Zimbabwe’s army told Robert Mugabe to resign or soldiers will step aside and let him be lynched in his mansion, a senior Zimbabwean figure has told MailOnline.
In an exclusive interview, Christopher Mutsvangwa, the chairman of the national war veterans’ association and a former Zanu-PF minister, revealed:
‘The army gave the dictator a message earlier today. Either he steps down or they will let the people in to his mansion to take him.
‘The army is threatening to unleash the people and let Mugabe be lynched. The generals said they will not shoot the people for him. Instead, they will abandon their posts and leave him to his fate.’
Thousands of Zimbabweans have taken to the streets of the capital and other cities to demand the resignation of President Robert Mugabe.
In a party atmosphere, they tore pictures of Mr Mugabe and at one point marched to his office and residence.
The army took over on Wednesday, days after Mr Mugabe sacked his deputy, signalling that he favoured his wife Grace as his successor.
Mr Mugabe, 93, has led Zimbabwe since independence from Britain in 1980.
The military has kept him confined to his residence and says it is “engaging” with him and will advise the public on the outcome of talks “as soon as possible”.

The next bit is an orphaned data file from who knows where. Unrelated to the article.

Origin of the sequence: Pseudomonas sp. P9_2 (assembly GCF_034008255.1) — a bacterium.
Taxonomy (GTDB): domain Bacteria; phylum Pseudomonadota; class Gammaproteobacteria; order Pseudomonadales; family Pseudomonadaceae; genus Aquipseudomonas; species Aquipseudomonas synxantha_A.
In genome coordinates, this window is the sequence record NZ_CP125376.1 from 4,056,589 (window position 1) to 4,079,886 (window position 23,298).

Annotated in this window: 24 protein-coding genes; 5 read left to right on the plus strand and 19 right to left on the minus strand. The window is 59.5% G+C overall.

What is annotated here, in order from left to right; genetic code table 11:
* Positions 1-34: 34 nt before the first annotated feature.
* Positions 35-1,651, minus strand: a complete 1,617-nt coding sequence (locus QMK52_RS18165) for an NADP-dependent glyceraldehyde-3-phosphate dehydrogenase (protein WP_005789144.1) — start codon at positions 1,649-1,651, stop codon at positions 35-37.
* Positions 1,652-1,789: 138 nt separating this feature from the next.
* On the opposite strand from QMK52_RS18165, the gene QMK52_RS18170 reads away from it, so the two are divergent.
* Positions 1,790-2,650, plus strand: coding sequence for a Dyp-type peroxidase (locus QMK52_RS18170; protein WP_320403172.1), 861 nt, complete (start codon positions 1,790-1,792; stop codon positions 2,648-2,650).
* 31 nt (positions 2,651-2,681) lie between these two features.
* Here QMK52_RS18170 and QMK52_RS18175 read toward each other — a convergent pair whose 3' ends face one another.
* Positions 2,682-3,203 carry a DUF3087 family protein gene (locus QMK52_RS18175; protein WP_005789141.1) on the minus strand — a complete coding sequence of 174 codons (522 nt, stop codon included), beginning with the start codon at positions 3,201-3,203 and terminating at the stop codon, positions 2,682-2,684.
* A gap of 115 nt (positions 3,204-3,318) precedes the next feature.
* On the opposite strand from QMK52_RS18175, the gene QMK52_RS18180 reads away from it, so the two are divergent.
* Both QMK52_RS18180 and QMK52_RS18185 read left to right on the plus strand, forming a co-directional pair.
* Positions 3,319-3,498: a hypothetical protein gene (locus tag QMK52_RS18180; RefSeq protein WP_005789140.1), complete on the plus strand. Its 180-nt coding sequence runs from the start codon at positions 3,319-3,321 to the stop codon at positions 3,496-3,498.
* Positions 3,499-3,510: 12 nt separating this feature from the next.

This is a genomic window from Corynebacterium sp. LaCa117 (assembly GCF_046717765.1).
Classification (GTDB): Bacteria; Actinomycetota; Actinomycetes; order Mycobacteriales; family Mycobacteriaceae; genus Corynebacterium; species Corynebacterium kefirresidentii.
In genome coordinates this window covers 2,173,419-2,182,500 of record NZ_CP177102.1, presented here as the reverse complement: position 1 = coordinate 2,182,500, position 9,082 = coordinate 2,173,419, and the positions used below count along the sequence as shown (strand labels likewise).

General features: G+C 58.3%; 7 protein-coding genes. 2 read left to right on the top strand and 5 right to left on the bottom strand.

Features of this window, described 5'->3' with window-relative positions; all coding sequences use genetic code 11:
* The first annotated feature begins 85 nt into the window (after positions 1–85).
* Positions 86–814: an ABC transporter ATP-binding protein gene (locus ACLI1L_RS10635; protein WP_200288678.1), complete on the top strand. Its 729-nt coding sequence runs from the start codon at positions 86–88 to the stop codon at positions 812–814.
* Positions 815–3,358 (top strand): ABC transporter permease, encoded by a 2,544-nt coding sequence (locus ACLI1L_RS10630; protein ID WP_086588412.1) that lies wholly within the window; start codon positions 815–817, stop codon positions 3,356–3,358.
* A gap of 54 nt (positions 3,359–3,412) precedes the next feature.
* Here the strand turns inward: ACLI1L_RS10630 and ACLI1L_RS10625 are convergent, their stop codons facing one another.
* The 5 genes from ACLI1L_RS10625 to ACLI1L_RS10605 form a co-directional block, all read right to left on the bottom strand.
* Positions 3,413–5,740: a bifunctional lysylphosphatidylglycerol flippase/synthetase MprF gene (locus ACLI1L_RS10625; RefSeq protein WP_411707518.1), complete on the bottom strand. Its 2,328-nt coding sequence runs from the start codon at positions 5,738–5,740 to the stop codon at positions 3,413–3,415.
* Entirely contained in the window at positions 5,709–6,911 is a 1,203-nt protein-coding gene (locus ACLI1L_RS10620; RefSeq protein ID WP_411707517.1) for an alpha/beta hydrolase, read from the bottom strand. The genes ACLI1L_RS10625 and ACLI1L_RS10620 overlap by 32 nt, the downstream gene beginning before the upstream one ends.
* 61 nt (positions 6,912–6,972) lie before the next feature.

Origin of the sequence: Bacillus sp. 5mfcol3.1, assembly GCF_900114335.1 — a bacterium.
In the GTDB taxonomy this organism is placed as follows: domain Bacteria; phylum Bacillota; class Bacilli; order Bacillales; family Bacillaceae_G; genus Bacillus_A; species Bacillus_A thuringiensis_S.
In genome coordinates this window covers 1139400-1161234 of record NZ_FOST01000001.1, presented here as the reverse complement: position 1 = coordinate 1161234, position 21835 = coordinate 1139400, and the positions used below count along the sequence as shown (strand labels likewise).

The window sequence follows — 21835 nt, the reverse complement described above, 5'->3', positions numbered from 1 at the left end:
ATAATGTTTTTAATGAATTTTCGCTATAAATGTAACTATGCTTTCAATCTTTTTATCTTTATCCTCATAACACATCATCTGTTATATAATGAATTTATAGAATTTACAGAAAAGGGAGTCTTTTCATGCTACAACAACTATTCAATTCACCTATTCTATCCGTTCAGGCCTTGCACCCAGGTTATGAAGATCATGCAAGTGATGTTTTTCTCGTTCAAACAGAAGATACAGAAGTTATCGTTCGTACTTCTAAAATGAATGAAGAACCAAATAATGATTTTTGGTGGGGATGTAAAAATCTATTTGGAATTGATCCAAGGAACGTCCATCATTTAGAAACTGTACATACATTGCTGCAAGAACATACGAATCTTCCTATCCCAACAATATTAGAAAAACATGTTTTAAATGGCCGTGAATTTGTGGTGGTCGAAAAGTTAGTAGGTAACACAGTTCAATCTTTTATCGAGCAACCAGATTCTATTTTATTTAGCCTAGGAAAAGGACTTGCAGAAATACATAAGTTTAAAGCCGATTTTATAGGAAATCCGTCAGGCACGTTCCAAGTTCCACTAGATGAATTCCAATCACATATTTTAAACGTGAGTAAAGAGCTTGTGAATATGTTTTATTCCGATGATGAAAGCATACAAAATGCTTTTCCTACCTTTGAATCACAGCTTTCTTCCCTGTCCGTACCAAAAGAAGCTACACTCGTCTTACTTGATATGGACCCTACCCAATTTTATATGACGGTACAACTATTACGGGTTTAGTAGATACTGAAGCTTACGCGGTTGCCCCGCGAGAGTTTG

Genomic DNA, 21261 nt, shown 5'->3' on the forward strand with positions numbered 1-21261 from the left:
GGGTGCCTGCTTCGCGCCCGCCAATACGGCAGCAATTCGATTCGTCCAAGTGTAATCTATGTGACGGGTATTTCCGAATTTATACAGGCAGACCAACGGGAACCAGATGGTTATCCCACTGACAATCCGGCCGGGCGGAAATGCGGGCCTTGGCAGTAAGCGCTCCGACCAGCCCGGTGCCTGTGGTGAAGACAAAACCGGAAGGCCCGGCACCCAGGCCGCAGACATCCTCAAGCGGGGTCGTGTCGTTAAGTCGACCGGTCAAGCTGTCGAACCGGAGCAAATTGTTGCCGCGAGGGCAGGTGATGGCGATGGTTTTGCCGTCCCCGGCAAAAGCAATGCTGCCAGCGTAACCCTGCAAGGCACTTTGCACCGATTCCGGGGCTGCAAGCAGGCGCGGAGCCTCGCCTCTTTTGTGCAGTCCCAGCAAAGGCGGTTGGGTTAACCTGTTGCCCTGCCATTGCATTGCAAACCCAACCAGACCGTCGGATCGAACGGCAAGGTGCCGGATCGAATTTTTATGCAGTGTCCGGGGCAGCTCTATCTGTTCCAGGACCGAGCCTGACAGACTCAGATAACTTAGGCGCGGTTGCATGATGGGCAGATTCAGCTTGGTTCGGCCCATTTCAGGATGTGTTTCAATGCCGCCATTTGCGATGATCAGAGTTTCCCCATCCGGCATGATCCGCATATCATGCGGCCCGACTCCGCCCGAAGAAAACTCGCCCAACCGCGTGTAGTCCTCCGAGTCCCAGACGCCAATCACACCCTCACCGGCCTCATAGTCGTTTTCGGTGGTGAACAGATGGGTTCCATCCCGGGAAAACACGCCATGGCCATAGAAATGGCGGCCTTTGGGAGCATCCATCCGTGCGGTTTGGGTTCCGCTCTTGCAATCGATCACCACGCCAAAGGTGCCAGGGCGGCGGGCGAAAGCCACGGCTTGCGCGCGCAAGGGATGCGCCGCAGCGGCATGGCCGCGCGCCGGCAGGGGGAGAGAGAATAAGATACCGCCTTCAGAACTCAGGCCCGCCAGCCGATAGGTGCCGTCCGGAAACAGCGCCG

Saturday’s rally had the support of the army and members of the governing Zanu-PF party.
Veterans of Zimbabwe’s war for independence – who until last year were loyal to the president, the best-known among them – are also saying Mr Mugabe should quit.
Outside State House, the official residence, some people staged a sit-down protest in front of a line of troops, and opposition leader Morgan Tsvangirai addressed the crowd, to cheers.
The BBC’s Andrew Harding in Harare says this is a watershed moment and there can be no return to power for Mr Mugabe.
Our correspondent says the situation may appear to be getting out of Zanu-PF’s control and there could be a broad push to introduce a transitional government that includes the opposition.
On Friday, Mr Mugabe made his first public appearance since being confined to his house.
He spoke only to open the graduation at a university of which he is chancellor.
Grace Mugabe was not present. It had been thought she had left the country but it emerged on Thursday that she was at home with Mr Mugabe.
The military made its move after a power struggle over the successor for Mr Mugabe.
He sacked Vice-President Emmerson Mnangagwa last week, apparently to pave the way for Grace Mugabe, who is four decades younger than him, to take over the presidency.
Mr Mugabe’s nephew, Patrick Zhuwao, told Reuters news agency the couple were “ready to die for what is correct” and would not step down.